Back to the lobster soup – it was the most glorious tasting substance that has ever danced across my tongue after a cold wind blown walk.
There were little chunks of lobster floating around in a flavorful vegetable broth studded with onions and bell peppers. It tasted of rich seafood flavor, not heavy on the tongue just vibrant with ocean, lobster and vegetation. It was surprisingly filling and as we attempted to eat it our body temperatures rose with the heat of the soup. The very crowded establishment also thinned out surprisingly fast after the lunch rush.
Lunch in our bellys we decided to explore a little bit more of Reykjavik. The sun decided to peak out from the fully cloud locked sky and shine upon us.
It even gave us the rainbow over the harbor from my post yesterday. It was a beautiful afternoon and we were so tired. At 3pm local time it was 7am in Seattle and we had not slept yet. We went back to the hotel to review our options for the festival, being tourists in Iceland, and as the words swirled before my eyes on the page and my thoughts co-mingled with semi-concious waking dreams I decided to give up and take a nap. 1.5 hours later I woke-up a new woman. Hungry again.
My friend agreed so we looked for a healthy seafood heavy dinner option and found Sushibarrin, a local sushi place using the freshest of fish making the freshest of interesting sushi rolls including such ingredients as Kimchi and wasabi peas.
The fish miso soup was slammin, little light chunks of salmon all fluffy and flavorful floated inside it landing on my tongue like little light pillows of joyful taste. Not a hint of fishiness exuded from the soup or the fish.
We followed the soup with a Kamikaze and a Rock & Roll. Both were very interesting combinations for a sushi roll, the rock & roll's toasted sesame seeds were my favorite.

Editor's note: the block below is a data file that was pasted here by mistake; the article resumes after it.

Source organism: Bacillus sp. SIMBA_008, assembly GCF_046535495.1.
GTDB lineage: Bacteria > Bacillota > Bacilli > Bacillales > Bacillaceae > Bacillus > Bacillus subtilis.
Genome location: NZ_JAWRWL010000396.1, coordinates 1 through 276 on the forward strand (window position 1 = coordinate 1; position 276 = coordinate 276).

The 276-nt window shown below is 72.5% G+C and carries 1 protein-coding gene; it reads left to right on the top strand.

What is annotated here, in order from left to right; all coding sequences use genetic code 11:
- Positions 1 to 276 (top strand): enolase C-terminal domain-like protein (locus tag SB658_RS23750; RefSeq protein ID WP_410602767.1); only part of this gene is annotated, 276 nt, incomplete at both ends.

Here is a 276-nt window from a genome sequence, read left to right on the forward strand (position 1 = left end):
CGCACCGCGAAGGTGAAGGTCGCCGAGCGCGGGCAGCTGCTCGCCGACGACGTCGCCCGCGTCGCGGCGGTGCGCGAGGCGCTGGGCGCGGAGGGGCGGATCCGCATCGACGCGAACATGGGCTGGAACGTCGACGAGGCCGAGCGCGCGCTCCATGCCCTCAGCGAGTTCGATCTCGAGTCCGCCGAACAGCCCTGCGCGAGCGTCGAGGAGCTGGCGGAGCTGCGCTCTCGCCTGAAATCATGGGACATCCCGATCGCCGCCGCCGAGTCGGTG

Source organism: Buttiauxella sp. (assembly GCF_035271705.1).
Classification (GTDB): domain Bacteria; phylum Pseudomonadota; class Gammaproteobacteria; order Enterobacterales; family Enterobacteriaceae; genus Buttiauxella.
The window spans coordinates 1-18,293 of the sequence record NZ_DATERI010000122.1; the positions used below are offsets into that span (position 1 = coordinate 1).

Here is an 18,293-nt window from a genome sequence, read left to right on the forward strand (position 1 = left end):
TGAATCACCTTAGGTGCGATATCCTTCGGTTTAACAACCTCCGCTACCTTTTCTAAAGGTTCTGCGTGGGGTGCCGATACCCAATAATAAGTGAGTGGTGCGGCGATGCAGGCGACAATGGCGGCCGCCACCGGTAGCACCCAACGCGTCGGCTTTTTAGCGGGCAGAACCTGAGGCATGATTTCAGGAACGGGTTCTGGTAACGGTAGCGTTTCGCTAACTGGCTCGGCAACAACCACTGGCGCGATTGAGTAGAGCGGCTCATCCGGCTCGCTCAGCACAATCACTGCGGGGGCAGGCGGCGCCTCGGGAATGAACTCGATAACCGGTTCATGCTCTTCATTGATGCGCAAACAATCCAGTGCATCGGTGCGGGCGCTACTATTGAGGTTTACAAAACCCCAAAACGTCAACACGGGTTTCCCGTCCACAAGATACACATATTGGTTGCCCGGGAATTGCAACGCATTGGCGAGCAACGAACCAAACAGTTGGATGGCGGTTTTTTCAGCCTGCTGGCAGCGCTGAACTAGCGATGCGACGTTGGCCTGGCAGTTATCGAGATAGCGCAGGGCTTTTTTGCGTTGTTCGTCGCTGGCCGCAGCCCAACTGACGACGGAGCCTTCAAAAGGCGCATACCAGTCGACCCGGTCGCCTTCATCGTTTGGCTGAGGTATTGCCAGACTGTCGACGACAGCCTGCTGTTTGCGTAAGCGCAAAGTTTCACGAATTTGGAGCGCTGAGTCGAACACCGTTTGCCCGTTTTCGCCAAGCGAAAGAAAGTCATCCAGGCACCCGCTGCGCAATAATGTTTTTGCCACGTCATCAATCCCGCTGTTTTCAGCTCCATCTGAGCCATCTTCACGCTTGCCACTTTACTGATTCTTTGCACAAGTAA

Little morsels of crunch sandwiched along side fresh fish salmon and avocado – nummers. After dinner we went back and prepped for an evening of adventure. Jessica had identified a Lindy Hop gathering and I wanted to check out some of the music festival. I also used what was left of my brain to map out a museum schedule for the next day, and a list of questions to ask for attempting our trip into the countryside of Iceland to see the natural beauty everyone talks about.
The Lindy Hop location ended up being quite obscure. A detail left off of the Facebook invite Jessica had. It was located a place called Rio Sport Bar. Upon entering Rio Sport Bar we were greeted with large TV screens playing football (the thing we Americans call soccer) slot machines, pool tables, and a bunch of Icelandic sports fans. This did not appear to be the location for Lindy Hoppers. Upon close examination, checking and rechecking the address, consternation, and finally asking the lady cleaning the women's watercloset, we were directed to the secret doors behind the pool tables that slid open to a secret space with a dance floor. In this secret place were four individuals waiting for a few more to show up so everyone could dance. Jessica got right into the swing of things. I left her to dance and chat with her international community and headed in the direction of the closest airwaves venue to see what I could find.
I found a band called Börn, an all women hard rock band with a lot of musical skill. It was totally not my type of music but it was really cool to see women with strong musical talent fully rocking it out hardcore style. I took stock of the festival setting around me, trying to observe how people engage with the music and the venues. I realized that our hotel is amazingly situated as the Harpa, across the street, houses 3 seperate venues of nightly music. It is also very beautiful at night.
Both inside and out – though inside was definitely filled with the smell of fish and chips and riddled with all the faces of music fans.
As I wandered the Harpa I could only find the entrance to one of its three venues so I decided it must be a sign and I should see whatever band is happening in there. I ended up not seeing the band very much at all because of the large crowd of tall bearded men in front of me, but heard the most beautiful of music coming from a band called Arstodir.
Their sound was orchestral and harmonic using a blend of synthesizer, cello, bass, violin, two guitars drums and four angelic voices – it was just what I needed after a long day to start a music festival experience. I walked home ready to write and sleep the sleep of a happy traveler filled with experience.